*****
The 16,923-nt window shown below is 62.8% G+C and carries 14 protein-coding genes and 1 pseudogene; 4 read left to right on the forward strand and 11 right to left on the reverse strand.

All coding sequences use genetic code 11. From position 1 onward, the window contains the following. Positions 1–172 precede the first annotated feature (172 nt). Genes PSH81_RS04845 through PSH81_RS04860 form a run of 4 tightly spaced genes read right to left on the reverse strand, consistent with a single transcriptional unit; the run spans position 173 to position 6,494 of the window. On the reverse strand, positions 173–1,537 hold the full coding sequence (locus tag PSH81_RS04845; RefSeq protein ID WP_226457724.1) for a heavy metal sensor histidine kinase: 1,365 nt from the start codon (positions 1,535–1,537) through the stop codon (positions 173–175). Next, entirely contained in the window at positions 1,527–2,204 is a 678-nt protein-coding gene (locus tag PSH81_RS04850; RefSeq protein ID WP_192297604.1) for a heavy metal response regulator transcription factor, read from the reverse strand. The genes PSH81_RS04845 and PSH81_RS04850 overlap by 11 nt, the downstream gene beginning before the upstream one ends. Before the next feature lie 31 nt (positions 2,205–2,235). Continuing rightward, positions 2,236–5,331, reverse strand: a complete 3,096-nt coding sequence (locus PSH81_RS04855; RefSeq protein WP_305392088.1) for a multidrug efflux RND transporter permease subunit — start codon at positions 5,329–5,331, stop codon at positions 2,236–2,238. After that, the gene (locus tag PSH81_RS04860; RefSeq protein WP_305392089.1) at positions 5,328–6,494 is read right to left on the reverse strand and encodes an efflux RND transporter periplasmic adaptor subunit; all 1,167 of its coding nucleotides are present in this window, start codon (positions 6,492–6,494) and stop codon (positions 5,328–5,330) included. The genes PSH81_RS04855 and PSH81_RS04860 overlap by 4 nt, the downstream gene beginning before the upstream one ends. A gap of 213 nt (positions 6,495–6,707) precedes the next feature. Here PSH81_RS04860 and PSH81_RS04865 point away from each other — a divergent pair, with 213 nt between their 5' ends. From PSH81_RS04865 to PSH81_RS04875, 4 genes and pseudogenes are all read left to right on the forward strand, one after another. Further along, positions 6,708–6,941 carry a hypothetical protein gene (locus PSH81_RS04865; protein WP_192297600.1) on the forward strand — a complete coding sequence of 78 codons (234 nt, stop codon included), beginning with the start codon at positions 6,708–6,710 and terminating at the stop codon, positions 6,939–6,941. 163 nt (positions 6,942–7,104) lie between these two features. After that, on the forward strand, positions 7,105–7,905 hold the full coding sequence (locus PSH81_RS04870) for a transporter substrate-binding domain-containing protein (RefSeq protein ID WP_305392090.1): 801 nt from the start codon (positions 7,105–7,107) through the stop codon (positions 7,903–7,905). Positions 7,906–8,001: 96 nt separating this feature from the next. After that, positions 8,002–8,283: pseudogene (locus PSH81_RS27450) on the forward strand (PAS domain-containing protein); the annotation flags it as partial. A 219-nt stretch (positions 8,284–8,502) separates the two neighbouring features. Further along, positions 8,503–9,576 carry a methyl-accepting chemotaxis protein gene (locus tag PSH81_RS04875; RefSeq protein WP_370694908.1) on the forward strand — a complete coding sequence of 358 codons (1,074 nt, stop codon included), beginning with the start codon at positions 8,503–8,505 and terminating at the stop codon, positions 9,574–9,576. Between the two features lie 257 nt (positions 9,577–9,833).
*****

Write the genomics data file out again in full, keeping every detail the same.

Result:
The 16,923-nt window shown below is 62.8% G+C and carries 14 protein-coding genes and 1 pseudogene; 4 read left to right on the forward strand and 11 right to left on the reverse strand.

All coding sequences use genetic code 11. From position 1 onward, the window contains the following. Positions 1–172 precede the first annotated feature (172 nt). Genes PSH81_RS04845 through PSH81_RS04860 form a run of 4 tightly spaced genes read right to left on the reverse strand, consistent with a single transcriptional unit; the run spans position 173 to position 6,494 of the window. On the reverse strand, positions 173–1,537 hold the full coding sequence (locus tag PSH81_RS04845; RefSeq protein ID WP_226457724.1) for a heavy metal sensor histidine kinase: 1,365 nt from the start codon (positions 1,535–1,537) through the stop codon (positions 173–175). Next, entirely contained in the window at positions 1,527–2,204 is a 678-nt protein-coding gene (locus tag PSH81_RS04850; RefSeq protein ID WP_192297604.1) for a heavy metal response regulator transcription factor, read from the reverse strand. The genes PSH81_RS04845 and PSH81_RS04850 overlap by 11 nt, the downstream gene beginning before the upstream one ends. Before the next feature lie 31 nt (positions 2,205–2,235). Continuing rightward, positions 2,236–5,331, reverse strand: a complete 3,096-nt coding sequence (locus PSH81_RS04855; RefSeq protein WP_305392088.1) for a multidrug efflux RND transporter permease subunit — start codon at positions 5,329–5,331, stop codon at positions 2,236–2,238. After that, the gene (locus tag PSH81_RS04860; RefSeq protein WP_305392089.1) at positions 5,328–6,494 is read right to left on the reverse strand and encodes an efflux RND transporter periplasmic adaptor subunit; all 1,167 of its coding nucleotides are present in this window, start codon (positions 6,492–6,494) and stop codon (positions 5,328–5,330) included. The genes PSH81_RS04855 and PSH81_RS04860 overlap by 4 nt, the downstream gene beginning before the upstream one ends. A gap of 213 nt (positions 6,495–6,707) precedes the next feature. Here PSH81_RS04860 and PSH81_RS04865 point away from each other — a divergent pair, with 213 nt between their 5' ends. From PSH81_RS04865 to PSH81_RS04875, 4 genes and pseudogenes are all read left to right on the forward strand, one after another. Further along, positions 6,708–6,941 carry a hypothetical protein gene (locus PSH81_RS04865; protein WP_192297600.1) on the forward strand — a complete coding sequence of 78 codons (234 nt, stop codon included), beginning with the start codon at positions 6,708–6,710 and terminating at the stop codon, positions 6,939–6,941. 163 nt (positions 6,942–7,104) lie between these two features. After that, on the forward strand, positions 7,105–7,905 hold the full coding sequence (locus PSH81_RS04870) for a transporter substrate-binding domain-containing protein (RefSeq protein ID WP_305392090.1): 801 nt from the start codon (positions 7,105–7,107) through the stop codon (positions 7,903–7,905). Positions 7,906–8,001: 96 nt separating this feature from the next. After that, positions 8,002–8,283: pseudogene (locus PSH81_RS27450) on the forward strand (PAS domain-containing protein); the annotation flags it as partial. A 219-nt stretch (positions 8,284–8,502) separates the two neighbouring features. Further along, positions 8,503–9,576 carry a methyl-accepting chemotaxis protein gene (locus tag PSH81_RS04875; RefSeq protein WP_370694908.1) on the forward strand — a complete coding sequence of 358 codons (1,074 nt, stop codon included), beginning with the start codon at positions 8,503–8,505 and terminating at the stop codon, positions 9,574–9,576. Between the two features lie 257 nt (positions 9,577–9,833).